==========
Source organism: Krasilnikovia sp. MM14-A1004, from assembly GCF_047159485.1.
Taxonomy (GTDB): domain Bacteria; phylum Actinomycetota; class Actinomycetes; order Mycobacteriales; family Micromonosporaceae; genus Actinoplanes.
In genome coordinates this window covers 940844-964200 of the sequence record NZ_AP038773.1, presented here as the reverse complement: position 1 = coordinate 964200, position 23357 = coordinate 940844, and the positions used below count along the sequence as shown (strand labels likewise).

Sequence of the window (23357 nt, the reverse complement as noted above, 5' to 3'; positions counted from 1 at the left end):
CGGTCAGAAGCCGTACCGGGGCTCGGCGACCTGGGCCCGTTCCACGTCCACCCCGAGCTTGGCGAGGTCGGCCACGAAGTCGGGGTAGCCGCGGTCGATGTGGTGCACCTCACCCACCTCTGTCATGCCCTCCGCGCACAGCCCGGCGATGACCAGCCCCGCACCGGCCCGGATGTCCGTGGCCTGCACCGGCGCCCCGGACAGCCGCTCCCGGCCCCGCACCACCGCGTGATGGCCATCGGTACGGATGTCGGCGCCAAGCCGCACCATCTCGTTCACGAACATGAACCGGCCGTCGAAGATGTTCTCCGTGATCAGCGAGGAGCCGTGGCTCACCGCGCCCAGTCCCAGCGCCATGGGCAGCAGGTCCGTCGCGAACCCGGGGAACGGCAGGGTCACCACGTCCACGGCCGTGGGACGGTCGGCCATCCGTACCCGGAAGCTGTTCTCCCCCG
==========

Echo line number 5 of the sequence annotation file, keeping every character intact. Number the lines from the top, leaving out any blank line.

CGGTCAGAAGCCGTACCGGGGCTCGGCGACCTGGGCCCGTTCCACGTCCACCCCGAGCTTGGCGAGGTCGGCCACGAAGTCGGGGTAGCCGCGGTCGATGTGGTGCACCTCACCCACCTCTGTCATGCCCTCCGCGCACAGCCCGGCGATGACCAGCCCCGCACCGGCCCGGATGTCCGTGGCCTGCACCGGCGCCCCGGACAGCCGCTCCCGGCCCCGCACCACCGCGTGATGGCCATCGGTACGGATGTCGGCGCCAAGCCGCACCATCTCGTTCACGAACATGAACCGGCCGTCGAAGATGTTCTCCGTGATCAGCGAGGAGCCGTGGCTCACCGCGCCCAGTCCCAGCGCCATGGGCAGCAGGTCCGTCGCGAACCCGGGGAACGGCAGGGTCACCACGTCCACGGCCGTGGGACGGTCGGCCATCCGTACCCGGAAGCTGTTCTCCCCCG